Today, the threat of rabies to American horses may seem remote. Vaccination against the disease is extremely effective and affordable. And rabies is rare in the United States: Only 25 cases were reported among horses and mules in 2014, according to the Centers for Disease Control and Prevention. You need not lie awake at night worrying about rabies.
But you don’t want to become complacent, either. Usually transmitted through the bite of an infected animal, rabies is invariably fatal—the virus ravages a horse’s nervous system and there is no cure. In fact, rabies has the highest mortality rate of any infectious disease—functionally 100 percent since euthanasia is the only option once signs of illness appear. And reservoirs of rabies virus continue to exist in the wild, causing periodic outbreaks of the disease that pose a risk to both wild and domesticated animals.
All of which means that even as you vaccinate your horse against rabies, it’s wise to remember the threat the disease poses and remain vigilant.
How rabies infection happens
The rabies virus is spread through the saliva of infected animals. In the United States, the main reservoirs for the disease in the wild are raccoons, skunks, foxes and bats. Rabies has been reported in every state except for Hawaii. Wild animals commonly pass the virus to others of their own kind, but susceptibility to the infection varies among species—for example, to become infected an opossum needs a dose of rabies virus 50,000 times higher than the amount it takes to infect a fox.
Horses typically become infected when a rabid animal wanders into their pasture or enclosure. Rabid animals don’t necessarily attack horses, but a curious horse may sniff the visitor, startling it and leading to a bite.
Equine rabies infection is considered “spillover” of the virus, meaning horses can contract rabies but only rarely pass it on. Routine handling or exposure to a horse’s blood, urine or feces generally does not pose a risk. However, rabies can be transmitted to a person or another animal if an infected horse’s saliva comes in contact with the eyes, nose or mouth or a skin wound or abrasion. In some cases, a rabid horse at first seems colicky, exposing people as they care for him. Later, when the true nature of the problem is determined, the owner, veterinarians and others who had contact with the horse may need to undergo preventive measures.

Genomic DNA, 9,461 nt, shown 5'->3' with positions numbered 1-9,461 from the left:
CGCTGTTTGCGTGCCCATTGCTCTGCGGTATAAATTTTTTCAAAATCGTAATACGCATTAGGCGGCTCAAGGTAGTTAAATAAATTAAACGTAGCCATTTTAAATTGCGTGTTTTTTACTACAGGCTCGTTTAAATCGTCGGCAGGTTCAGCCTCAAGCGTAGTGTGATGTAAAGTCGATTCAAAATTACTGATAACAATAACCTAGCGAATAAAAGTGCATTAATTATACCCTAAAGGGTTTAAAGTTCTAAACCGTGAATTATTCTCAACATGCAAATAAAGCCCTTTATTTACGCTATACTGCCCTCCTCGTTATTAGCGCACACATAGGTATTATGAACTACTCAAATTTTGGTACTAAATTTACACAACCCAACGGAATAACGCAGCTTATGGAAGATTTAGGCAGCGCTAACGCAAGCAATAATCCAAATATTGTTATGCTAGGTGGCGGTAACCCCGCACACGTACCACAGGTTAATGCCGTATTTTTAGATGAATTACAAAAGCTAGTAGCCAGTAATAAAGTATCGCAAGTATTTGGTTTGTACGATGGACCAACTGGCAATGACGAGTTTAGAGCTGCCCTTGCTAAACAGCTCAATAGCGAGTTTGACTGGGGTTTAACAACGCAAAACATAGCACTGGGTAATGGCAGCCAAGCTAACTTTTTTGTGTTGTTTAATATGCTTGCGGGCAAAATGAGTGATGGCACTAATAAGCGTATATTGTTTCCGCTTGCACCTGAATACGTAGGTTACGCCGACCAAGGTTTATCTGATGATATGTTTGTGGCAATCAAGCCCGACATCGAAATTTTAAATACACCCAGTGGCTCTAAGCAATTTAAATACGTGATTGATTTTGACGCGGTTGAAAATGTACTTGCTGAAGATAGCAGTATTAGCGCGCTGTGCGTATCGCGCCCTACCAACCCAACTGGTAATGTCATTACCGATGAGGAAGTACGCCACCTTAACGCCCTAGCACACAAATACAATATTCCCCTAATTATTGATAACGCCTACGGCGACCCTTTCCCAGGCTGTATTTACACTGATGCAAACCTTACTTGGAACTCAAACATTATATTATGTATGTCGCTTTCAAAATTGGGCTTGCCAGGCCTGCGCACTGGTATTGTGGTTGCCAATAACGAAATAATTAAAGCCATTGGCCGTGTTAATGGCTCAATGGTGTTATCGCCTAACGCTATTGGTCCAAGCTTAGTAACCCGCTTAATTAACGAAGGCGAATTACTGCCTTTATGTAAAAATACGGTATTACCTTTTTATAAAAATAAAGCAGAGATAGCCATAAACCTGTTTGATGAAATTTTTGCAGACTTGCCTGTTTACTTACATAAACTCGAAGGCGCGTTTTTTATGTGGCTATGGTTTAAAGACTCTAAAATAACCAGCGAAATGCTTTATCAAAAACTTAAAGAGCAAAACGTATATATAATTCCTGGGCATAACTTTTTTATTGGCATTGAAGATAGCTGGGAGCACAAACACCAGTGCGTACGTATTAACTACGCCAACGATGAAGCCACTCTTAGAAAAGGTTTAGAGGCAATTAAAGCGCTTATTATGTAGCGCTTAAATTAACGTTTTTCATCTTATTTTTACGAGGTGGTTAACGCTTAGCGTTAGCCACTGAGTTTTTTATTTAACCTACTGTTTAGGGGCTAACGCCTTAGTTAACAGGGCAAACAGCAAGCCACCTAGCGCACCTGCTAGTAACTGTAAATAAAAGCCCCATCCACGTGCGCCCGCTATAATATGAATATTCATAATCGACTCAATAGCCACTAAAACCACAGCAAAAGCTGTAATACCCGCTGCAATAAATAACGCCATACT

The damage rabies does
Once the rabies virus enters a horse’s body, it invades the nearest peripheral nerve cell. It then replicates, passing from cell to cell, working its way to the brain. In most cases, a horse won’t show any sign of disease during the incubation period, which can last for weeks or months depending on the dose of the virus and the location of the bite. For example, a horse bitten on the muzzle may show signs of rabies within a day or two, while one bitten on the leg may not become ill for weeks because the virus must travel farther to reach the brain.
There are two forms of rabies in horses. In the “furious” form, generally seen after a bite to the head, the horse becomes aggressive and agitated before paralysis of the face and tongue sets in. The inability of these horses to drink, and their frustration with that, often gives the impression that they are afraid of water. In fact, rabies was historically and mistakenly referred to as “hydrophobia.” But a rabid horse is not afraid of water; he simply cannot drink it. A horse with the furious form of rabies can be extremely dangerous—unpredictable, aggressive and violent.